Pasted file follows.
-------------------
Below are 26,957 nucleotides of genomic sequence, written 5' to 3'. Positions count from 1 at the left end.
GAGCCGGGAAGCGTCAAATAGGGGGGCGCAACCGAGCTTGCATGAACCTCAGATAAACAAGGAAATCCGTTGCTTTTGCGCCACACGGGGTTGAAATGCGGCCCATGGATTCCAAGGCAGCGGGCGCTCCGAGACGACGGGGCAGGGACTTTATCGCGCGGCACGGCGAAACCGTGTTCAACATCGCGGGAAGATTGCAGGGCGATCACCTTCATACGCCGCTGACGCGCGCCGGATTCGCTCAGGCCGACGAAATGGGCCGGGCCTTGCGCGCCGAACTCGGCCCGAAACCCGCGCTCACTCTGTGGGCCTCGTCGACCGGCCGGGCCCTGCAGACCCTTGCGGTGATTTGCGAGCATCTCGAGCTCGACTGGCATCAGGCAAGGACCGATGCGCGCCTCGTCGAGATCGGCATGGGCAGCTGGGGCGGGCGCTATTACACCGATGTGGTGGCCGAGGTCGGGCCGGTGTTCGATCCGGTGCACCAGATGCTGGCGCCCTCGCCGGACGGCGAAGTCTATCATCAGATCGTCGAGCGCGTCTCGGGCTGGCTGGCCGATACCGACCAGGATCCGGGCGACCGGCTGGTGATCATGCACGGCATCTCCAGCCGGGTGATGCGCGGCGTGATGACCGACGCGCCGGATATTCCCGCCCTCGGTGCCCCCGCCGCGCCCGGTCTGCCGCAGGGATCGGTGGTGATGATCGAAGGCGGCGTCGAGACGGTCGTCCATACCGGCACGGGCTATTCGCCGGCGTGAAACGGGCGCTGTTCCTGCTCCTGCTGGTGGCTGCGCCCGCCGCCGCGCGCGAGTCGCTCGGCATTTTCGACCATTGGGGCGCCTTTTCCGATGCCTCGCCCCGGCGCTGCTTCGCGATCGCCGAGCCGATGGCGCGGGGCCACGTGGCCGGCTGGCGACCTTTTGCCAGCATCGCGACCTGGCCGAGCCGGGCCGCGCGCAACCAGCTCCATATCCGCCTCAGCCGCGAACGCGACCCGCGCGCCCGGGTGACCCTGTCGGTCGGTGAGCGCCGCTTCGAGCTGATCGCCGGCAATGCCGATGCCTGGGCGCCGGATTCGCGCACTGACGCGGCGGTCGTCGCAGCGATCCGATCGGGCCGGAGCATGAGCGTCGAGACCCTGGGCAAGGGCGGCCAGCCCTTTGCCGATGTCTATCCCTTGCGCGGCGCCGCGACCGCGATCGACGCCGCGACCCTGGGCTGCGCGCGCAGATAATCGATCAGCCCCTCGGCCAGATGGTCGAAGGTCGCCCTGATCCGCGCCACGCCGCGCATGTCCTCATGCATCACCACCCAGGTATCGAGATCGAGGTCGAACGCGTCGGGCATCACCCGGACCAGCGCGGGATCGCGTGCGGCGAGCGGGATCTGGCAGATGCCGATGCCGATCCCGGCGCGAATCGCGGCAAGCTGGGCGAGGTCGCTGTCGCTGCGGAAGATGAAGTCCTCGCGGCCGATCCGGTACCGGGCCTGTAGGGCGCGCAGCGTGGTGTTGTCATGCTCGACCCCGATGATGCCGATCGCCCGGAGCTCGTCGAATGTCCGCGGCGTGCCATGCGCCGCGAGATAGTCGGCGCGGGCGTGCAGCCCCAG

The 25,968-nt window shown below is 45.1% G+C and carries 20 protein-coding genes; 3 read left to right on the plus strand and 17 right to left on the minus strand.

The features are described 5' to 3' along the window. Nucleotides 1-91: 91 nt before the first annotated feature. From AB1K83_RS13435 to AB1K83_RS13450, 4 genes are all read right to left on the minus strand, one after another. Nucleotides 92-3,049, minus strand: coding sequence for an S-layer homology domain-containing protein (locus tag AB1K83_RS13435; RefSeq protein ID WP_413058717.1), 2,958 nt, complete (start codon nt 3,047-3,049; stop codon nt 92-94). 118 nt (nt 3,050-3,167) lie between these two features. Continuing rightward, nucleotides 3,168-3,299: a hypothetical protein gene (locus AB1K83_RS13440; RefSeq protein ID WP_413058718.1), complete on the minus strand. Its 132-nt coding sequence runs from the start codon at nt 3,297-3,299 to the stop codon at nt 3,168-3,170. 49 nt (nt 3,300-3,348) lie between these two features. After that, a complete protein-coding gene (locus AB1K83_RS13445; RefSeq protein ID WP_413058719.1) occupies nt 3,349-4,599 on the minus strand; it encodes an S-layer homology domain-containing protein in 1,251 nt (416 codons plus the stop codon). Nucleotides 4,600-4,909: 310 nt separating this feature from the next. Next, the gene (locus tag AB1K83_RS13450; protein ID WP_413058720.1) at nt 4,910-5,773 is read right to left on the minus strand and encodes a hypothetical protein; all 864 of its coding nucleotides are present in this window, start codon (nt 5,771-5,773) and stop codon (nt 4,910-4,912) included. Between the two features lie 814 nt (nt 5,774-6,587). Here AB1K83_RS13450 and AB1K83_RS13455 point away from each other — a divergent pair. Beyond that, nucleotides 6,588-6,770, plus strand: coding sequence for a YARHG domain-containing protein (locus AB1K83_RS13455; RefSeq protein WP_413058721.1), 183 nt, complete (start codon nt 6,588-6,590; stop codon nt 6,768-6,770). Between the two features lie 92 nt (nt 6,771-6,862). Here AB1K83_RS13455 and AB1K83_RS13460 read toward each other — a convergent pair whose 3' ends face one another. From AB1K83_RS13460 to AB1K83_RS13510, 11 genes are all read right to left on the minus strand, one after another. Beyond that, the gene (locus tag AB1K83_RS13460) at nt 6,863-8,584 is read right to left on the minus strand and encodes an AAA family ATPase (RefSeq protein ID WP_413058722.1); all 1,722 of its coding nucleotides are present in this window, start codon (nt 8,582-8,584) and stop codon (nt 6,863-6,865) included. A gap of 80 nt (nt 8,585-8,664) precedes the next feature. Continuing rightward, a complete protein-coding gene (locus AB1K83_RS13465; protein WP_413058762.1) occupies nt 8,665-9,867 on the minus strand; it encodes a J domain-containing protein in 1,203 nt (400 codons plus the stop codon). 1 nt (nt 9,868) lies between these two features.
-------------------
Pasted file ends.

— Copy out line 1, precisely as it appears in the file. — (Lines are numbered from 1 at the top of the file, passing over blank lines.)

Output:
Below are 26,957 nucleotides of genomic sequence, written 5' to 3'. Positions count from 1 at the left end.